NOW. NEXT. BEYOND: What the Factory of the Future has in Store

Compare factories of 20 years ago to those of today and in most cases they won’t look too dissimilar. However, alongside increased cost pressures and heightened quality standards, consumers now expect customised products, fast delivery, greater flexibility and shorter lead times. As a result, efficient working practices are more important than ever – and factories are having to evolve to accomodate this.

With some six billion objects now IoT-connected, we’re already seeing manufacturers taking significant steps towards a digital future. But for some, taking the leap into the digital age isn’t straightforward, with the benefits of Industry 4.0 and the process of implementation not fully understood.

To understand where the benefits of digitalisation lie, Bosch Rexroth developed its own Factory of the Future, demonstrating every possibility and exploring how manufacturers can implement them step-by-step for maximum impact.

Digitising your value stream

In the Factory of the Future, all hardware modules and functions are represented digitally in real-time. Sophisticated software solutions collect, transfer and process data to analyse, simulate and improve all processes. Putting sensors on key pieces of machinery to provide real-time insights into equipment health and making use of the Internet of Things to collect data, streamline operations and improve efficiency are just some of the benefits.

Distributed intelligence manifests itself in all technologies – from cabinet free drives which reduce cabling; low energy, intelligent hydraulic power units; to assembly workstations which provide employees with personalised work instructions.

Maximising your flexibility

Smart factories will make it possible to (re) configure production lines and facilities to fast changing requirements. Taking connected hydraulic systems as an example – sensors can be added to horizontally and vertically networked machine architectures. By managing functions such as position, velocity, distance/force in real-time via the software, users can operate more efficiently when producing small batches and reduces the retooling work for new products.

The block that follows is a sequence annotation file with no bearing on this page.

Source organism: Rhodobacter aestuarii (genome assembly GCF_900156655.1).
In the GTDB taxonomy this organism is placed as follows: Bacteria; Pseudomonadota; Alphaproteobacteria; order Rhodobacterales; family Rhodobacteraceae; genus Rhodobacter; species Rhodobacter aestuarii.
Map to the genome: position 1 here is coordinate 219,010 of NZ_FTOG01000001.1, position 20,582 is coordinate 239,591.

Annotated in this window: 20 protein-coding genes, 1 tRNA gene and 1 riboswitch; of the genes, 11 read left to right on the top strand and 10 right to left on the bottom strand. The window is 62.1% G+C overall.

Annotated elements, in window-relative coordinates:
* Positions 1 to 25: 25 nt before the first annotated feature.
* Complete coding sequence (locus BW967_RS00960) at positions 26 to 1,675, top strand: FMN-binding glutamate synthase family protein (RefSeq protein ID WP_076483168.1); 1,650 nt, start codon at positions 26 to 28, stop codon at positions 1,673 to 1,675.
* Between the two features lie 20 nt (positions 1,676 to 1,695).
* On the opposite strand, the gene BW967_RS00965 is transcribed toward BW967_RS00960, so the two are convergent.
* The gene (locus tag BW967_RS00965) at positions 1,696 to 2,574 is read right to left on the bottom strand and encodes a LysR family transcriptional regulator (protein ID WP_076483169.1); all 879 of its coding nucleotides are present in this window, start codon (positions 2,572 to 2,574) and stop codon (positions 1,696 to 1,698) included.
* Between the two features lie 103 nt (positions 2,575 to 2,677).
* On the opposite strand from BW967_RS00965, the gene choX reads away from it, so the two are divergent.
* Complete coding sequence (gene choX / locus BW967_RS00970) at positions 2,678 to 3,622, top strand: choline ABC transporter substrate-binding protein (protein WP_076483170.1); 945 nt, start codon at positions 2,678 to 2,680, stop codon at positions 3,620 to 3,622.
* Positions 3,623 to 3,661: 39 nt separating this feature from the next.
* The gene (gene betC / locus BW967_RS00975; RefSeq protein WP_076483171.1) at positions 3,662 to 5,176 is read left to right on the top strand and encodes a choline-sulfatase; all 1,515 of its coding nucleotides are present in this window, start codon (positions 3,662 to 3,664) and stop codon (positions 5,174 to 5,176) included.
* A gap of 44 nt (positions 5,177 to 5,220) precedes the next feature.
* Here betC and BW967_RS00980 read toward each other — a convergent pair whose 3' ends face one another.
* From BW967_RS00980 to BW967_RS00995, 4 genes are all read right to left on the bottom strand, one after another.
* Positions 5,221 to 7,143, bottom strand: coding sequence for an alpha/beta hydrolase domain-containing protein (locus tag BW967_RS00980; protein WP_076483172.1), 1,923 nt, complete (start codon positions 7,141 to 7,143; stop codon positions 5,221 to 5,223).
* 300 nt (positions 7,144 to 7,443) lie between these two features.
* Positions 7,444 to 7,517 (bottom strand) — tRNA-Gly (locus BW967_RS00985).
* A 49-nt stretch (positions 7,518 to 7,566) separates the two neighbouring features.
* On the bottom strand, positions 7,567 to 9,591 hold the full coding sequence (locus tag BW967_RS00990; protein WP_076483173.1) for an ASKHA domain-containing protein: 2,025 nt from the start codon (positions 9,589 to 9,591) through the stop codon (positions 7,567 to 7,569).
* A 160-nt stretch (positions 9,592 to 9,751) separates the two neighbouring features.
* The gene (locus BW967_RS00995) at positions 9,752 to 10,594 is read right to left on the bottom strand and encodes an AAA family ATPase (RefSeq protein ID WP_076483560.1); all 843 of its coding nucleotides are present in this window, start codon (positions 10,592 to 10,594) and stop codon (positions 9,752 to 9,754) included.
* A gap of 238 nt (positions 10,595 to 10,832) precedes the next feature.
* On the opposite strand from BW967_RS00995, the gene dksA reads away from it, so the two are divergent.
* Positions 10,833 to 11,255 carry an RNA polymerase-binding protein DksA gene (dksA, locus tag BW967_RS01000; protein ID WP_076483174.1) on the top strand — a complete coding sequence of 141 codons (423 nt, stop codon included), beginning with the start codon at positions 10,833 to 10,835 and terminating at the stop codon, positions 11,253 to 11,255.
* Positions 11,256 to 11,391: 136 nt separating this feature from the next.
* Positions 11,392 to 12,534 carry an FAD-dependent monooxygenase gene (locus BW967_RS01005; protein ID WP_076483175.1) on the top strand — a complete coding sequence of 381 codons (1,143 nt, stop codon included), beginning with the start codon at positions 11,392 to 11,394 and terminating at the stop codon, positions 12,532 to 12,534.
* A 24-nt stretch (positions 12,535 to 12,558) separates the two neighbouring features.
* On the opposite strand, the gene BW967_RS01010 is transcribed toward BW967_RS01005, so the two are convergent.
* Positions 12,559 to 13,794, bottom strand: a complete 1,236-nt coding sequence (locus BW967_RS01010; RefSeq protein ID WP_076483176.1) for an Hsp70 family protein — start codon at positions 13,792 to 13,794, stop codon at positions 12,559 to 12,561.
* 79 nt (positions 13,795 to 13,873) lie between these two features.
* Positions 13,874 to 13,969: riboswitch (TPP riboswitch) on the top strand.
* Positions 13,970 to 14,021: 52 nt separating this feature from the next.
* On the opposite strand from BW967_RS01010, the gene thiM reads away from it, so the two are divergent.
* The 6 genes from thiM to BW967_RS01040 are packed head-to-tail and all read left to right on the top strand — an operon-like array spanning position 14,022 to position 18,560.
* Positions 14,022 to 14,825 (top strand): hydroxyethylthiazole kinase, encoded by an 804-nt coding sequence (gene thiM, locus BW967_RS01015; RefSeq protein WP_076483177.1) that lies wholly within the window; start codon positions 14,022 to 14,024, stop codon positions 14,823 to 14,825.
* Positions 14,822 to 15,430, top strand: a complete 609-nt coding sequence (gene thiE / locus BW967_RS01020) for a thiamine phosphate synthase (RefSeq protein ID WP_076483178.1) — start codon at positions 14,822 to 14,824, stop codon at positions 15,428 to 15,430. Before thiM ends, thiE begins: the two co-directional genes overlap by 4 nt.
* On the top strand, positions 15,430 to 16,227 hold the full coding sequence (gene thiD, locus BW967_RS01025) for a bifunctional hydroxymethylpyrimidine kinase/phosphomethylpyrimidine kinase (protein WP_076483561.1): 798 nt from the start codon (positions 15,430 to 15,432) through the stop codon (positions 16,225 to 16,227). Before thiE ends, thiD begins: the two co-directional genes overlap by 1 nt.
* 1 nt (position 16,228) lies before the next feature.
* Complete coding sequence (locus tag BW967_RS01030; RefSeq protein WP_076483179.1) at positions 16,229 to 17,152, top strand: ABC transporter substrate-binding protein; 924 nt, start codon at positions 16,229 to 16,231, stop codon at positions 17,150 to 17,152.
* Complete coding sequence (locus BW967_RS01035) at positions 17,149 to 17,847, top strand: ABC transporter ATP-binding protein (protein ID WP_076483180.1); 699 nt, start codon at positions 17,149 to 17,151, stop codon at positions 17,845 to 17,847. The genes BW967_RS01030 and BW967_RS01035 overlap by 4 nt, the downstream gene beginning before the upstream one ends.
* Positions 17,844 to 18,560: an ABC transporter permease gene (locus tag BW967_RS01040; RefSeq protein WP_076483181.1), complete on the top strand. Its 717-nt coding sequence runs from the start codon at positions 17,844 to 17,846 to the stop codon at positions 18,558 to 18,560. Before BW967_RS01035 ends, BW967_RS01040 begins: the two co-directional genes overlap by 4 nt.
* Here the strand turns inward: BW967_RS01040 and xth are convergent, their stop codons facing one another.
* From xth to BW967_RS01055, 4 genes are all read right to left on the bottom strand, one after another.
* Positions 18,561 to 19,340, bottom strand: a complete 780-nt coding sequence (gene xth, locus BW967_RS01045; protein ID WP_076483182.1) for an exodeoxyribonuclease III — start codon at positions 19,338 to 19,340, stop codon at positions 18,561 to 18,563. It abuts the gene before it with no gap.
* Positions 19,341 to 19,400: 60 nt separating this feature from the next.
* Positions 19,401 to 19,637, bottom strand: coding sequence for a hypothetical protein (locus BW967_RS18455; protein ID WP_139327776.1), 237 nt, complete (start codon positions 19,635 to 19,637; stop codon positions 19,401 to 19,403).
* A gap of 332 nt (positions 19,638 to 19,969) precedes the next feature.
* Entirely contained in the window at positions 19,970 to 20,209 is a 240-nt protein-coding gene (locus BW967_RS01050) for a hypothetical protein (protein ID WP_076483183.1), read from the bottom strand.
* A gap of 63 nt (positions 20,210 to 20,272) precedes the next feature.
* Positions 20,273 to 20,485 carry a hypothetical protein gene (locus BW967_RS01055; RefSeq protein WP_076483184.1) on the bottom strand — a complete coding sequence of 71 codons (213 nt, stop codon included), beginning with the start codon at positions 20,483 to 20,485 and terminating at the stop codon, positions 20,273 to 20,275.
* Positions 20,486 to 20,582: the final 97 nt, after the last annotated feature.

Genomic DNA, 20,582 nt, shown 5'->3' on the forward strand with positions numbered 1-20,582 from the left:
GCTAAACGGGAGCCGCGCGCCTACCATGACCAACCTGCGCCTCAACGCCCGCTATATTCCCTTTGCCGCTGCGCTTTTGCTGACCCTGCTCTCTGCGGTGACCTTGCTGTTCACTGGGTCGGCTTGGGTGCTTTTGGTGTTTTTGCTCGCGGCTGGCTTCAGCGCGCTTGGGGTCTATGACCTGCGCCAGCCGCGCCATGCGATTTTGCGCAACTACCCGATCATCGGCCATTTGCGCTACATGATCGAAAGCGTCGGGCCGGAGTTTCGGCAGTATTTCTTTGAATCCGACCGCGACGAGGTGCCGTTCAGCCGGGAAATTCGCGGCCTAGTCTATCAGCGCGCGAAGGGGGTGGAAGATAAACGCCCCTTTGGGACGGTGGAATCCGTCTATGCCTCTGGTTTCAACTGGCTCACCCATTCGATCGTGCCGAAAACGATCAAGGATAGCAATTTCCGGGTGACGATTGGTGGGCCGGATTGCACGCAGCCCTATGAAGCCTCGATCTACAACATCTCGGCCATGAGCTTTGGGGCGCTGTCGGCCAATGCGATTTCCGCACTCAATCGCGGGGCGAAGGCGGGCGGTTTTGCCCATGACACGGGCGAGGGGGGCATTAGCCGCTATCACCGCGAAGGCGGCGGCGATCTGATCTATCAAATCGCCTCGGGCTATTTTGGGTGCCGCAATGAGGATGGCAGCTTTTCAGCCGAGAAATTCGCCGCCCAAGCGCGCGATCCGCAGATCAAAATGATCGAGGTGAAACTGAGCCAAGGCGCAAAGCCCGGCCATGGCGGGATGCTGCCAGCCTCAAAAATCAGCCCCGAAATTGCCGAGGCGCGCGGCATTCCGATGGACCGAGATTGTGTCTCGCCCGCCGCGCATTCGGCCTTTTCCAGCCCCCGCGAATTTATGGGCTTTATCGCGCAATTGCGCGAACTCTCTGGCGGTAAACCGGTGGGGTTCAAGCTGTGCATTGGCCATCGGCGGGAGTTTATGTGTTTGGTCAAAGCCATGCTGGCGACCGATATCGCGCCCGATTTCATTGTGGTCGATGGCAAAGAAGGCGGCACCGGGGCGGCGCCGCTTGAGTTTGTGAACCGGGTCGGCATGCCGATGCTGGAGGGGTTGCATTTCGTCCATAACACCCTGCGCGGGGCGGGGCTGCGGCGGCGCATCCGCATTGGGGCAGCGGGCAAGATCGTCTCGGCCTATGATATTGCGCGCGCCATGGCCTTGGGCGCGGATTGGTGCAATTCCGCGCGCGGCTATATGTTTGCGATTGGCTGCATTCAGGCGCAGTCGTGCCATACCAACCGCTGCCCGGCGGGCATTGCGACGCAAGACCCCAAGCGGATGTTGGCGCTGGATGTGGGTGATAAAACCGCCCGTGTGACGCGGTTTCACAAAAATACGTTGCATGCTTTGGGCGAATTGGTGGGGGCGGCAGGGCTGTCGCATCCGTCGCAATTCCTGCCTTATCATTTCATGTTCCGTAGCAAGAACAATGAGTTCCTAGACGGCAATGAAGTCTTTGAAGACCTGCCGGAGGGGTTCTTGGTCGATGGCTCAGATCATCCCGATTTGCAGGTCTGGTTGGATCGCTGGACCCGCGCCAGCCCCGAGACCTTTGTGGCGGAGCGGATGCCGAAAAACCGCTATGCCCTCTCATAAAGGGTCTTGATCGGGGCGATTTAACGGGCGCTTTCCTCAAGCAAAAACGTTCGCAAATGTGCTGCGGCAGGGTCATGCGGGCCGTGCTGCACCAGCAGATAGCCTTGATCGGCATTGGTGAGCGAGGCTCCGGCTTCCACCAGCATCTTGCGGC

The increasing use of wireless technology has the potential to further improve flexibility. Instead of power cables, which tie a machine to a specific place in the factory floor, machines will be powered by inductive charging, with the added benefit of 5G connectivity as a faster, more stable means of data transfer.

This functionality simplifies conversion to new processes, making factories highly flexible. Production configures itself independently in-line with the product to be manufactured. Communication between machines and systems is mainly wireless. Production layouts are optimised and operating data is captured and analysed, producing real-time data which drives continuous improvement and virtually eliminates machine downtime.

Stepping into the future

The notion that a process facility is too large or too old to move towards digitisation is a common one. Whether a facility chooses to take a granular approach to getting connected, or prefers the idea of a complete digital overhaul, it is important to remember that digital technologies are highly scalable – making them relevant to any business, of any size, at any stage of the process. In fact, Industry 4.0 presents a host of opportunities for manufacturers to incrementally change how they do things

To discover more about the evolution of smart factories, explore Bosch Rexroth’s Factory of the Future at: gb/trends-and-topics/factory-of-the-future/fotf

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